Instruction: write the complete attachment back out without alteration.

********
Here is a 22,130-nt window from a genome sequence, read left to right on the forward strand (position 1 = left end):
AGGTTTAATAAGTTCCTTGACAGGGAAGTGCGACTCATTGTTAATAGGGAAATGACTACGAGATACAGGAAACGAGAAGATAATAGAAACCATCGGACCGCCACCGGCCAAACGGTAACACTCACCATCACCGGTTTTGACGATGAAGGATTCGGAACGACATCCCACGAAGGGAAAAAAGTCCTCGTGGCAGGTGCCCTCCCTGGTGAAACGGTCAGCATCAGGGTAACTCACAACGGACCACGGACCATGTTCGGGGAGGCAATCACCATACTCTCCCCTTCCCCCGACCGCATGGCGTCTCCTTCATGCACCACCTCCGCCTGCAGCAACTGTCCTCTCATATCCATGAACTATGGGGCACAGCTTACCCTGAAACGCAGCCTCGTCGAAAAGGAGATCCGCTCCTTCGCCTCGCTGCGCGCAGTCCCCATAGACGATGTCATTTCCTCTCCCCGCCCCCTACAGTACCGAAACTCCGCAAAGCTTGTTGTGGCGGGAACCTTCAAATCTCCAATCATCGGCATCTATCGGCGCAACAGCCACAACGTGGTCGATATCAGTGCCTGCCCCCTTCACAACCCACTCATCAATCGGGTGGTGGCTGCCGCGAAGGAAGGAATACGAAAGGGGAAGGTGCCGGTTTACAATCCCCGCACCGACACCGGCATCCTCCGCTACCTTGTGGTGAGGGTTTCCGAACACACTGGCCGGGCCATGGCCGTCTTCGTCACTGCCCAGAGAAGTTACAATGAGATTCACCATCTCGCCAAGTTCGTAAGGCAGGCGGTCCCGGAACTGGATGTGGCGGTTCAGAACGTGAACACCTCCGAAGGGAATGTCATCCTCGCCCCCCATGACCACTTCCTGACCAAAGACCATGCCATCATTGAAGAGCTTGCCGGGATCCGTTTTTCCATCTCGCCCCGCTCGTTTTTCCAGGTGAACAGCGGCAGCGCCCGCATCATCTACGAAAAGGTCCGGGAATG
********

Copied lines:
Here is a 22,130-nt window from a genome sequence, read left to right on the forward strand (position 1 = left end):
AGGTTTAATAAGTTCCTTGACAGGGAAGTGCGACTCATTGTTAATAGGGAAATGACTACGAGATACAGGAAACGAGAAGATAATAGAAACCATCGGACCGCCACCGGCCAAACGGTAACACTCACCATCACCGGTTTTGACGATGAAGGATTCGGAACGACATCCCACGAAGGGAAAAAAGTCCTCGTGGCAGGTGCCCTCCCTGGTGAAACGGTCAGCATCAGGGTAACTCACAACGGACCACGGACCATGTTCGGGGAGGCAATCACCATACTCTCCCCTTCCCCCGACCGCATGGCGTCTCCTTCATGCACCACCTCCGCCTGCAGCAACTGTCCTCTCATATCCATGAACTATGGGGCACAGCTTACCCTGAAACGCAGCCTCGTCGAAAAGGAGATCCGCTCCTTCGCCTCGCTGCGCGCAGTCCCCATAGACGATGTCATTTCCTCTCCCCGCCCCCTACAGTACCGAAACTCCGCAAAGCTTGTTGTGGCGGGAACCTTCAAATCTCCAATCATCGGCATCTATCGGCGCAACAGCCACAACGTGGTCGATATCAGTGCCTGCCCCCTTCACAACCCACTCATCAATCGGGTGGTGGCTGCCGCGAAGGAAGGAATACGAAAGGGGAAGGTGCCGGTTTACAATCCCCGCACCGACACCGGCATCCTCCGCTACCTTGTGGTGAGGGTTTCCGAACACACTGGCCGGGCCATGGCCGTCTTCGTCACTGCCCAGAGAAGTTACAATGAGATTCACCATCTCGCCAAGTTCGTAAGGCAGGCGGTCCCGGAACTGGATGTGGCGGTTCAGAACGTGAACACCTCCGAAGGGAATGTCATCCTCGCCCCCCATGACCACTTCCTGACCAAAGACCATGCCATCATTGAAGAGCTTGCCGGGATCCGTTTTTCCATCTCGCCCCGCTCGTTTTTCCAGGTGAACAGCGGCAGCGCCCGCATCATCTACGAAAAGGTCCGGGAATG